Even chickens like a bit of variety in their diet. Chickens can have one or all of these items every day as long as these items do not exceed 10% of their diet that day. Since these are snacks, it's best to present these items in the afternoon after the bird has filled up on their primary chicken feed.

Food Item Benefits
Oats or barley Contains vitamins and nutrients
Table scraps Provides variety; contains nutrients
Grubs or mealworms Protein-rich
Bread (not moldy) Contains protein
Fruits and berries Rich in vitamins and minerals
Leafy greens Rich in vitamins and minerals
Vegetables Rich in vitamins and minerals

Fun Fact

Baby chicks that have some oats in their feed might have a leg up over their non-oat eating counterparts. Ground raw oats can help clear up a case of pasty butt, a potentially life-threatening condition when the chick's vent gets clogged. This condition can be brought on by stress or temperature changes.

Raise Chickens on Pasture

Pastured or free-range chickens have a more natural diet. One straightforward way to feed your chickens and reduce the amount of chicken feed required is to raise them on pasture. As long as they have enough acreage or consistently fresh pasture (e.g., a movable coop), chickens can self-regulate their diet. It's easy for them to find enough insects, bugs, weeds, grasses, and seeds to stay healthy.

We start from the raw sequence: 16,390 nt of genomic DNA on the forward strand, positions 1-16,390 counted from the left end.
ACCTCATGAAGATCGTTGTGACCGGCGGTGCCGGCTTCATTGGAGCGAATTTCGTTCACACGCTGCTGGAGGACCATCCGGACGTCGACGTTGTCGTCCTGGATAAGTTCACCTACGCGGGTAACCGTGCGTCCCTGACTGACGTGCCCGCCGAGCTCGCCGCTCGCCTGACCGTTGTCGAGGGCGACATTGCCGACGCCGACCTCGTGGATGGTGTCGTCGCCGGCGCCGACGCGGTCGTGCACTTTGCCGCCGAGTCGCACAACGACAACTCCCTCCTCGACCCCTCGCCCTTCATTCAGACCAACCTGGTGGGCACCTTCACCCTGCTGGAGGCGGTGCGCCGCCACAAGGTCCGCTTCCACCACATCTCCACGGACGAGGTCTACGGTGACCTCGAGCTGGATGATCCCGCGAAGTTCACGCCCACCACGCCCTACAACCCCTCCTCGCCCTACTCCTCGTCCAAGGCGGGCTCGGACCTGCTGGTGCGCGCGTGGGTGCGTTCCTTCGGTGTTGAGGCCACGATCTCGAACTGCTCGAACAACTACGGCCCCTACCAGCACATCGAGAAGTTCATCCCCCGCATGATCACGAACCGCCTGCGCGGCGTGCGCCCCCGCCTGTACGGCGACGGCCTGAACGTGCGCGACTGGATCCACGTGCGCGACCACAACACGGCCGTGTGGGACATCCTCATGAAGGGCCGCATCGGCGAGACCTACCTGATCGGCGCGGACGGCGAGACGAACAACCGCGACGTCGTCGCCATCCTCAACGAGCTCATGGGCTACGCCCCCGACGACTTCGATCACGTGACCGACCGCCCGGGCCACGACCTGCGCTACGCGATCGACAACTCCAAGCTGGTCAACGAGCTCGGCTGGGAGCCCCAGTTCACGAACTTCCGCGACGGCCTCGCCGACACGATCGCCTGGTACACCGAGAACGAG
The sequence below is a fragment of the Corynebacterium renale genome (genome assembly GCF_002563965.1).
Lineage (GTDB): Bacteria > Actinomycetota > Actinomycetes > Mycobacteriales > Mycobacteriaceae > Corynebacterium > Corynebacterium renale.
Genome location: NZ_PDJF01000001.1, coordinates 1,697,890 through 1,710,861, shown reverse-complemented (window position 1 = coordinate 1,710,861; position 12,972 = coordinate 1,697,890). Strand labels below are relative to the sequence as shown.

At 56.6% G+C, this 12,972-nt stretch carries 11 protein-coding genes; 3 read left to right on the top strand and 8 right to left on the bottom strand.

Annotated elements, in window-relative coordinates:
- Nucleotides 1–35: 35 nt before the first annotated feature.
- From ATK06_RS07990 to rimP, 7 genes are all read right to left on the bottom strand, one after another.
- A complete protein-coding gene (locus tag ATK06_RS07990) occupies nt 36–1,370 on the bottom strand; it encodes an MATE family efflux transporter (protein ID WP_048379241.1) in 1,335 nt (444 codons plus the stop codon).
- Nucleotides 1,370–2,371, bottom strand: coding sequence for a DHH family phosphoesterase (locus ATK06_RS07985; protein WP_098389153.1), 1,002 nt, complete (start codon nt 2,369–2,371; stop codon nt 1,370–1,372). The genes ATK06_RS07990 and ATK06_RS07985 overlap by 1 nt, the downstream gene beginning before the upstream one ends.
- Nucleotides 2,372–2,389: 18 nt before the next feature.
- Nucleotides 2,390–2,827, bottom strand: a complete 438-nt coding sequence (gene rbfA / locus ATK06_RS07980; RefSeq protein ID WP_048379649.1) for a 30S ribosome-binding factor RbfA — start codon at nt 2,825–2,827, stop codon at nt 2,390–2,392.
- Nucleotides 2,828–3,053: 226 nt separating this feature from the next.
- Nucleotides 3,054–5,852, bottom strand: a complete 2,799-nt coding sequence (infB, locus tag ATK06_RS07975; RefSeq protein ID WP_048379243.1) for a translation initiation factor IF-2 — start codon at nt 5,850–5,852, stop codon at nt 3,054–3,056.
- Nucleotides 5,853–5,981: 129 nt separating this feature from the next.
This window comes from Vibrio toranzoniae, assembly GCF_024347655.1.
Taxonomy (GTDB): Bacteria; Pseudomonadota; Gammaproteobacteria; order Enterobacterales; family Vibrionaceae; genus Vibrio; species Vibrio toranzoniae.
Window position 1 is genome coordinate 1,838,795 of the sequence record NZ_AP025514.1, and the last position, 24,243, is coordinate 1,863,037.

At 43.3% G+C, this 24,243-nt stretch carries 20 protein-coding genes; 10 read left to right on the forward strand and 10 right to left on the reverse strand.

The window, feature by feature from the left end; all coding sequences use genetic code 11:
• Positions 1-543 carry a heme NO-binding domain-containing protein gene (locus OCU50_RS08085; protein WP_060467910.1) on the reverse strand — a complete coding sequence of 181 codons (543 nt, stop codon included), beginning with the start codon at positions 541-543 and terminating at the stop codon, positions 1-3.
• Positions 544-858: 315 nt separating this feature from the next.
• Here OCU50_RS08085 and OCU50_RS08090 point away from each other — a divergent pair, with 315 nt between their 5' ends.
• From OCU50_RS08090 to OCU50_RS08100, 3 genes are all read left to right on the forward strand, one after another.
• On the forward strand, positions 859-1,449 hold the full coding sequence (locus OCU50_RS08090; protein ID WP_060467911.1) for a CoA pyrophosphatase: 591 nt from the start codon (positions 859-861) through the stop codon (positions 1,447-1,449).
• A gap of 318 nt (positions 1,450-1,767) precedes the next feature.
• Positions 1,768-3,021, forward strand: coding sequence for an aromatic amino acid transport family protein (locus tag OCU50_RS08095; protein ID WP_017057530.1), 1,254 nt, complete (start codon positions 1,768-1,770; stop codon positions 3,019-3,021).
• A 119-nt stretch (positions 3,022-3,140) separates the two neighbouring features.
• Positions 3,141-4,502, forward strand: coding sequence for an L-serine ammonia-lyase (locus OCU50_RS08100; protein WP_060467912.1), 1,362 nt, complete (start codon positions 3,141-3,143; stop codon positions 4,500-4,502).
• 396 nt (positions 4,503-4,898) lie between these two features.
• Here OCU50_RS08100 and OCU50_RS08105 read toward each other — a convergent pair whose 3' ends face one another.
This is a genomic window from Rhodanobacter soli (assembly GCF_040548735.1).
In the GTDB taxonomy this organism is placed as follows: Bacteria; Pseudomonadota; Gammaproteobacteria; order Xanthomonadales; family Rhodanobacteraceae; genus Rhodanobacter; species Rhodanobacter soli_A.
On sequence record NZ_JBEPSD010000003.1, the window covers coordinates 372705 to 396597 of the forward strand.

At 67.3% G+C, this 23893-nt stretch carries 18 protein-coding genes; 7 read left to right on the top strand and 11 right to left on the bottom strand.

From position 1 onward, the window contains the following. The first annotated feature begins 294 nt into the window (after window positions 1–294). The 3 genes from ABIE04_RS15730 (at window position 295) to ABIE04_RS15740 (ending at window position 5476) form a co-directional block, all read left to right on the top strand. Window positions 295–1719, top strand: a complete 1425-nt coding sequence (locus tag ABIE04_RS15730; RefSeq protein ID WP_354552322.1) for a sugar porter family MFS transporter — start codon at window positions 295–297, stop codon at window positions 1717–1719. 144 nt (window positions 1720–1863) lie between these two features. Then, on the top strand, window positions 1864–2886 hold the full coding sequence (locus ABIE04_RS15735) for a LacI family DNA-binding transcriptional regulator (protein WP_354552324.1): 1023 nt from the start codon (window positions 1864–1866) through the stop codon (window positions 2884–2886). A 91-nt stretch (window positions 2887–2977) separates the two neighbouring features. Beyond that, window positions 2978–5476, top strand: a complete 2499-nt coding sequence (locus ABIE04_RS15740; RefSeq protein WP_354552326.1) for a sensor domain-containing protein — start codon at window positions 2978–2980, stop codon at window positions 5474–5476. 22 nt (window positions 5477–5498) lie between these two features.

Even if your chickens are primarily foragers, it's a good idea to have supplemental feed for them. And, if you live in a place where the grass stops growing in the winter and food sources are scarce when temperatures plummet, your chickens will need supplemental chicken feed.

One of the drawbacks of pastured birds is that you can't see what they're eating all the time. Chickens tend to chow down on hazards like styrofoam, nails, screws, staples, peeling paint, and strings. Walk the pasture area and remove any potentially harmful items so your birds can forage safely.

Article Sources
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  1. Feeding the Flock | University of Maryland Extension.